Farmers should beware of losing control of their land use options due to increasing and conflicting demands for natural capital, public goods and food production.
The Central Association of Agricultural Valuers (CAAV) has warned that mistakes could be made because farmers are facing a generation’s worth of change in one decade, with the removal of support payments, Brexit, the drive to net zero and changing political and public demands.
Those pressures drive new competition for rural land use, as well as new opportunities such as carbon credits, tree planting schemes, and funding for creating or providing public goods.
However, it is vital to seek advice and assess the options to retain control rather than being locked into long-term plans, said Jeremy Moody, CAAV secretary and adviser.
According to Mr Moody, two-thirds of the retargeted Basic Payment Scheme money in England will go to changing habitats, while Scotland is aiming to increase forestry, restore peatland and reduce farm emissions by 31% by 2032.
“Such policies might help or hinder farmers, but the real decisions over land use are theirs to take,” he said. “This decade offers the transition period in which to manage this major change.”
Five development routes for farming
- Commodity production by good farmers focusing on efficiencies
- Higher investment, higher return farming of vegetables, fruit and livestock under cover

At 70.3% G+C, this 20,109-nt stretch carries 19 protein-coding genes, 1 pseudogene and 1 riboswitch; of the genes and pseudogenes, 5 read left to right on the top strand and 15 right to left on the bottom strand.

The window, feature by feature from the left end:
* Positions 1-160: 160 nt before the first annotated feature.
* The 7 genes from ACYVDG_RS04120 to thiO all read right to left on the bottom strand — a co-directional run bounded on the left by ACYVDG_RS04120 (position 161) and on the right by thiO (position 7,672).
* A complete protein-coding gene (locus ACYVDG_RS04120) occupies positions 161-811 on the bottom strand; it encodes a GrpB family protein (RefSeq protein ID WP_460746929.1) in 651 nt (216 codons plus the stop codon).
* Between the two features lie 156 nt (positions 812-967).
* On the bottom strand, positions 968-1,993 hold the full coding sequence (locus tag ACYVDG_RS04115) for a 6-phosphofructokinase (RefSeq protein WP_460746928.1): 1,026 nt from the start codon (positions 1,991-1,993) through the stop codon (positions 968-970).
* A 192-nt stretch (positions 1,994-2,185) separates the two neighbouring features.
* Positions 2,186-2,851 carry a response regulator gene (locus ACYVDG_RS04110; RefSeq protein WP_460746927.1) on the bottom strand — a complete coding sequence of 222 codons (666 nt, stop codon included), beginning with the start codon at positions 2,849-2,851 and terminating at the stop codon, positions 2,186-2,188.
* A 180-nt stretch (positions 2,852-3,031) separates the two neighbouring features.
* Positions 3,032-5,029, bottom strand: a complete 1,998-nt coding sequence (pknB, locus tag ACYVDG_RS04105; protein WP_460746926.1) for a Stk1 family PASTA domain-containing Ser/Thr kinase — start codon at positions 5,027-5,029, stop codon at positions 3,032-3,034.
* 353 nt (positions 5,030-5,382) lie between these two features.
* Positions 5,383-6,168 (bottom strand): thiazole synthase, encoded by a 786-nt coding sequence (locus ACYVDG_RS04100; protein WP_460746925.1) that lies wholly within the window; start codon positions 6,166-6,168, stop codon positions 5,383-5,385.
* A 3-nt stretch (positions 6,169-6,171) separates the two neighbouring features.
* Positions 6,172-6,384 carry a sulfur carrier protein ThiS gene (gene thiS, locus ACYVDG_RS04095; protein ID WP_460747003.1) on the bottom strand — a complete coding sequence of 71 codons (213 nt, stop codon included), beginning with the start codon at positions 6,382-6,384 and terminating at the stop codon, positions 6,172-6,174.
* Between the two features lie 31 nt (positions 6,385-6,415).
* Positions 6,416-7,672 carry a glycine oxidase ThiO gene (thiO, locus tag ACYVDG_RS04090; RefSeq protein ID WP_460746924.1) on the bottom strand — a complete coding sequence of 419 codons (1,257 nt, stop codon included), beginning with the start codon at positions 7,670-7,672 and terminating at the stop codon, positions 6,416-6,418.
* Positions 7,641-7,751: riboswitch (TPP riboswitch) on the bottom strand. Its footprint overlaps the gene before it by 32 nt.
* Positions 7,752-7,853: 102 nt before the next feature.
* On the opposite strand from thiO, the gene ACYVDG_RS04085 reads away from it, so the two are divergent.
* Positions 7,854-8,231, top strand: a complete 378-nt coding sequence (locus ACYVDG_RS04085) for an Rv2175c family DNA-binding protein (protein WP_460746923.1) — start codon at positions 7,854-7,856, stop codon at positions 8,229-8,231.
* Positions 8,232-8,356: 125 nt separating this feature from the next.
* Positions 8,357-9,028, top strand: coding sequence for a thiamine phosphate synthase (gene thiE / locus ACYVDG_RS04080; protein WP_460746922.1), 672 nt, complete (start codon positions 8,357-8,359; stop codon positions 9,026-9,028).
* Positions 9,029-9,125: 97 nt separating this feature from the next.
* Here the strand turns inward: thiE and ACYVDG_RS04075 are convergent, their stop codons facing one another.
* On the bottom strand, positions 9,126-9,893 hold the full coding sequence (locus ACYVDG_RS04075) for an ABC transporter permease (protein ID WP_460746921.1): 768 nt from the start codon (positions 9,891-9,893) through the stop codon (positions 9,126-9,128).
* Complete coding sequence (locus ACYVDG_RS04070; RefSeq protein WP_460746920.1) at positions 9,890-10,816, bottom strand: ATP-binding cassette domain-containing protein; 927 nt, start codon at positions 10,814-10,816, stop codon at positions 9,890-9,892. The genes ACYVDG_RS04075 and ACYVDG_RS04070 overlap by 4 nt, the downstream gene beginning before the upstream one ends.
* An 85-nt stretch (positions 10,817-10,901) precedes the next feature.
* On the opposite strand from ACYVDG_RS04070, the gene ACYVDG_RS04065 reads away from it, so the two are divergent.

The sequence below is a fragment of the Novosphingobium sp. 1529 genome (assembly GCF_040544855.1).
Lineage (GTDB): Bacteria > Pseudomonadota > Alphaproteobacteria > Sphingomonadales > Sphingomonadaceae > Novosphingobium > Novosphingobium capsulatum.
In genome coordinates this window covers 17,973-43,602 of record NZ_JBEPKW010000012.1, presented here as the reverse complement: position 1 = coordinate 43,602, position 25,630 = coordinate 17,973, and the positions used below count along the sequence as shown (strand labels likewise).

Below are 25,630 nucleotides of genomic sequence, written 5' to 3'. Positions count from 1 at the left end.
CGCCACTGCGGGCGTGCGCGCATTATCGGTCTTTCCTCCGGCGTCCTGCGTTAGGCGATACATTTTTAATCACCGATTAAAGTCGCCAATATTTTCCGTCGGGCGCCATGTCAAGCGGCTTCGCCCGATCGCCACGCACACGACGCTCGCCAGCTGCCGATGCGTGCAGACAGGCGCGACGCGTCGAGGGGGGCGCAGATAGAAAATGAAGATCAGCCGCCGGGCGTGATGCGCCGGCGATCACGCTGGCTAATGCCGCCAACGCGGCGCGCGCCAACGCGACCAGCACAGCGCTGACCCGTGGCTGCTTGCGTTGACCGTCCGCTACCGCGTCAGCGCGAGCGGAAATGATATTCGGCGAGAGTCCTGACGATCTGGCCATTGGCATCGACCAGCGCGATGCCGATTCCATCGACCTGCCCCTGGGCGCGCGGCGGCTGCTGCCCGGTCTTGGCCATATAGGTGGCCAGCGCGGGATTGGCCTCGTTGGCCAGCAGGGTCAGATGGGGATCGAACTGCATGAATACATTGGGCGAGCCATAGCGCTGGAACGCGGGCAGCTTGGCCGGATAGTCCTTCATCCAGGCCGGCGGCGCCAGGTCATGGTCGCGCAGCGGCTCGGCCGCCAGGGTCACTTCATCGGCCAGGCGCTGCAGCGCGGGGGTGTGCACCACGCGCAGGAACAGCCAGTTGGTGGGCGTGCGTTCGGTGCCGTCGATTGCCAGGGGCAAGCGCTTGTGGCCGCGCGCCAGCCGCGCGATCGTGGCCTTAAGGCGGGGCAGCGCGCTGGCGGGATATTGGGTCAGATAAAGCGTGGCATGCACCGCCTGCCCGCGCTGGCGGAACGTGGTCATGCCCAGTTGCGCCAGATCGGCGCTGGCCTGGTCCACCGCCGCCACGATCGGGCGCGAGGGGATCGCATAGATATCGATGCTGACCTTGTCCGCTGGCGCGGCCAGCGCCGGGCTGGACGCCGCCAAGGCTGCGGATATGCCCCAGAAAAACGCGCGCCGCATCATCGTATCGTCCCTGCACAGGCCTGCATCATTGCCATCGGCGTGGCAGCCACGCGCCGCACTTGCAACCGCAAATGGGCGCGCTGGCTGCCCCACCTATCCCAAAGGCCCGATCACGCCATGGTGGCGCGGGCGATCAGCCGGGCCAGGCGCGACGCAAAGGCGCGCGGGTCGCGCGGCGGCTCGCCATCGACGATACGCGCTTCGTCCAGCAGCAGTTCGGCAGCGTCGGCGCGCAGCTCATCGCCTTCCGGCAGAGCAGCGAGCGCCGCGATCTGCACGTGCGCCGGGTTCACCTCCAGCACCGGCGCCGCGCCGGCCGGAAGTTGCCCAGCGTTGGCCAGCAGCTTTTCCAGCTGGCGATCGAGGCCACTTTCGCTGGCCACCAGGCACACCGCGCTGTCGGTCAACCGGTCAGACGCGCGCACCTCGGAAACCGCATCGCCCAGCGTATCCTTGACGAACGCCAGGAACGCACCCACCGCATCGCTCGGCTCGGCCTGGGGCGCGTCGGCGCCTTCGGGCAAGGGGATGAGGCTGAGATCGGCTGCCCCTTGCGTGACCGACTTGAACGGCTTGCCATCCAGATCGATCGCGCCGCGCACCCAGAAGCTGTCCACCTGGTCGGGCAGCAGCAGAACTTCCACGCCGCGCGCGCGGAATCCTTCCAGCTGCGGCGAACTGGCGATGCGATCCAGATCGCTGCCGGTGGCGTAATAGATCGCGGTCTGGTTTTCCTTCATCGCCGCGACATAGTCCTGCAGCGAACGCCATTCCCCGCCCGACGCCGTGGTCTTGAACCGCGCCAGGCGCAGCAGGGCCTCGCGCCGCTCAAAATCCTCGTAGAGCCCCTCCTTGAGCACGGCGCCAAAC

- Controlling value with specialism, branding, adding value etc.
- Combining agriculture with environmental outputs
- Focusing land use mainly on the environment, from rewilding to forestry and solar, with little or no agricultural production
Source: Jeremy Moody, CAAV
Some environmental land use agreements could tie farmers into obligations and restrictive management for 30 years or more, Mr Moody said.
In some cases – such as solar leases – that might be attractive, but agreements based on outcomes rather than actions would be even more limiting.
“If you’re paid to provide services that’s one thing, but once the buyer takes control of the carbon, biodiversity or other outcomes you may have lost control of the farm, with restrictions and penalties to protect what the buyer has bought,” said Mr Moody.
Choose the right market
Meanwhile, carbon is a paradox, he said – very important to the farm, but with a trivial market value.
“Selling carbon credits looks to handicap farmers who will be expected to reduce their own carbon footprint; it is counterproductive as the farmer will then have to find that carbon reduction again.”
Although farmers are unlikely to be wooed by forestry – given the permanent land use change and loss of options – new markets for biodiversity net gain and nutrient neutrality could be attractive in the future.
However, biodiversity net gain agreements are set at more than 30 years, and nutrient neutrality could take even longer, Mr Moody explained.
“Given rapidly advancing scientific knowledge and technology, as well as evolving natural capital markets, the agricultural world could be a very different place in 30 years,” said Mr Moody.
“Farmers and landowners should therefore take balanced and trusted advice to understand the implications before signing on the dotted line.
“These are very big decisions that are as critical as any that we’ve faced in living memory. Be sure to do things on the right terms for the right reasons and the right money.”